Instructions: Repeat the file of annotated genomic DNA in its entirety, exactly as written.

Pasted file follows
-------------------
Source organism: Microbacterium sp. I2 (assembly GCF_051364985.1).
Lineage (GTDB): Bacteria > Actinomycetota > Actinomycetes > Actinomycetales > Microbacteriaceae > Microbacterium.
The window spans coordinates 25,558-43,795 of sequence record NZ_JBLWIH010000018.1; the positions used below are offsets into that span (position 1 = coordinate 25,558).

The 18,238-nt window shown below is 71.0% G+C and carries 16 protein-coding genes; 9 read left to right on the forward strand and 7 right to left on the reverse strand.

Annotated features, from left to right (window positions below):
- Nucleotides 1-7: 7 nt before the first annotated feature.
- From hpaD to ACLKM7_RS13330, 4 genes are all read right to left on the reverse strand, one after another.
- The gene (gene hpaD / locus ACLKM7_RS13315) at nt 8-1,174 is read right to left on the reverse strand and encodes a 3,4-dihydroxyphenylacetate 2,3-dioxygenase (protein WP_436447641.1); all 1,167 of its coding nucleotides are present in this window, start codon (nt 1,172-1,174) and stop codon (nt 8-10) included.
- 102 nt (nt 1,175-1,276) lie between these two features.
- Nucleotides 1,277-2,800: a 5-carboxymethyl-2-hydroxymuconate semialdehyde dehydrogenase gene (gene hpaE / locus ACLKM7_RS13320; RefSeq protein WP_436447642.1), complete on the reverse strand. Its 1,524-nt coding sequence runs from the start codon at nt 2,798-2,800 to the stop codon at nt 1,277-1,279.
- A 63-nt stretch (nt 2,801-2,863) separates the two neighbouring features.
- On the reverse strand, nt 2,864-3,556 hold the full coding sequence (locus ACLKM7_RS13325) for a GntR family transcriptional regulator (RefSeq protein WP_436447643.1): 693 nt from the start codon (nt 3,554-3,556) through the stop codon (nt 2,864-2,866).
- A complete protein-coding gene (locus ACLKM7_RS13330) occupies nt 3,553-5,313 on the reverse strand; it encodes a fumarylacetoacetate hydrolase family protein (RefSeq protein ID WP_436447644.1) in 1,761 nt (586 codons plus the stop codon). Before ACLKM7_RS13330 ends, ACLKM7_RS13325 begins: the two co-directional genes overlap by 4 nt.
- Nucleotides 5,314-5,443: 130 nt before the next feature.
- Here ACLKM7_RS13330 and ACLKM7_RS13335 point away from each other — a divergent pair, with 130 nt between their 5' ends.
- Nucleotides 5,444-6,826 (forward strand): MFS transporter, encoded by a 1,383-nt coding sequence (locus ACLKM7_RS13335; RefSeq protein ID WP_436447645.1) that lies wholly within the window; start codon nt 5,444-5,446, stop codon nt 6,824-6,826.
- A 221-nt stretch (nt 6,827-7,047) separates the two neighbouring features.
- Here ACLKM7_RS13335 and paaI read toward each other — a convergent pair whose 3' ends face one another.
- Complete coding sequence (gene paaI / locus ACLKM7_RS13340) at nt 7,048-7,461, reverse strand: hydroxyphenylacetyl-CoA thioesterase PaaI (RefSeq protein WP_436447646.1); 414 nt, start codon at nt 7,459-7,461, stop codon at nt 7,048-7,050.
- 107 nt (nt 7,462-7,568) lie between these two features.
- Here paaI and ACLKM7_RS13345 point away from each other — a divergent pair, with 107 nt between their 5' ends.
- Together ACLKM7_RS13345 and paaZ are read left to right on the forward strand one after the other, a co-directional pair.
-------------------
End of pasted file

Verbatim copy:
Source organism: Microbacterium sp. I2 (assembly GCF_051364985.1).
Lineage (GTDB): Bacteria > Actinomycetota > Actinomycetes > Actinomycetales > Microbacteriaceae > Microbacterium.
The window spans coordinates 25,558-43,795 of sequence record NZ_JBLWIH010000018.1; the positions used below are offsets into that span (position 1 = coordinate 25,558).

The 18,238-nt window shown below is 71.0% G+C and carries 16 protein-coding genes; 9 read left to right on the forward strand and 7 right to left on the reverse strand.

Annotated features, from left to right (window positions below):
- Nucleotides 1-7: 7 nt before the first annotated feature.
- From hpaD to ACLKM7_RS13330, 4 genes are all read right to left on the reverse strand, one after another.
- The gene (gene hpaD / locus ACLKM7_RS13315) at nt 8-1,174 is read right to left on the reverse strand and encodes a 3,4-dihydroxyphenylacetate 2,3-dioxygenase (protein WP_436447641.1); all 1,167 of its coding nucleotides are present in this window, start codon (nt 1,172-1,174) and stop codon (nt 8-10) included.
- 102 nt (nt 1,175-1,276) lie between these two features.
- Nucleotides 1,277-2,800: a 5-carboxymethyl-2-hydroxymuconate semialdehyde dehydrogenase gene (gene hpaE / locus ACLKM7_RS13320; RefSeq protein WP_436447642.1), complete on the reverse strand. Its 1,524-nt coding sequence runs from the start codon at nt 2,798-2,800 to the stop codon at nt 1,277-1,279.
- A 63-nt stretch (nt 2,801-2,863) separates the two neighbouring features.
- On the reverse strand, nt 2,864-3,556 hold the full coding sequence (locus ACLKM7_RS13325) for a GntR family transcriptional regulator (RefSeq protein WP_436447643.1): 693 nt from the start codon (nt 3,554-3,556) through the stop codon (nt 2,864-2,866).
- A complete protein-coding gene (locus ACLKM7_RS13330) occupies nt 3,553-5,313 on the reverse strand; it encodes a fumarylacetoacetate hydrolase family protein (RefSeq protein ID WP_436447644.1) in 1,761 nt (586 codons plus the stop codon). Before ACLKM7_RS13330 ends, ACLKM7_RS13325 begins: the two co-directional genes overlap by 4 nt.
- Nucleotides 5,314-5,443: 130 nt before the next feature.
- Here ACLKM7_RS13330 and ACLKM7_RS13335 point away from each other — a divergent pair, with 130 nt between their 5' ends.
- Nucleotides 5,444-6,826 (forward strand): MFS transporter, encoded by a 1,383-nt coding sequence (locus ACLKM7_RS13335; RefSeq protein ID WP_436447645.1) that lies wholly within the window; start codon nt 5,444-5,446, stop codon nt 6,824-6,826.
- A 221-nt stretch (nt 6,827-7,047) separates the two neighbouring features.
- Here ACLKM7_RS13335 and paaI read toward each other — a convergent pair whose 3' ends face one another.
- Complete coding sequence (gene paaI / locus ACLKM7_RS13340) at nt 7,048-7,461, reverse strand: hydroxyphenylacetyl-CoA thioesterase PaaI (RefSeq protein WP_436447646.1); 414 nt, start codon at nt 7,459-7,461, stop codon at nt 7,048-7,050.
- 107 nt (nt 7,462-7,568) lie between these two features.
- Here paaI and ACLKM7_RS13345 point away from each other — a divergent pair, with 107 nt between their 5' ends.
- Together ACLKM7_RS13345 and paaZ are read left to right on the forward strand one after the other, a co-directional pair.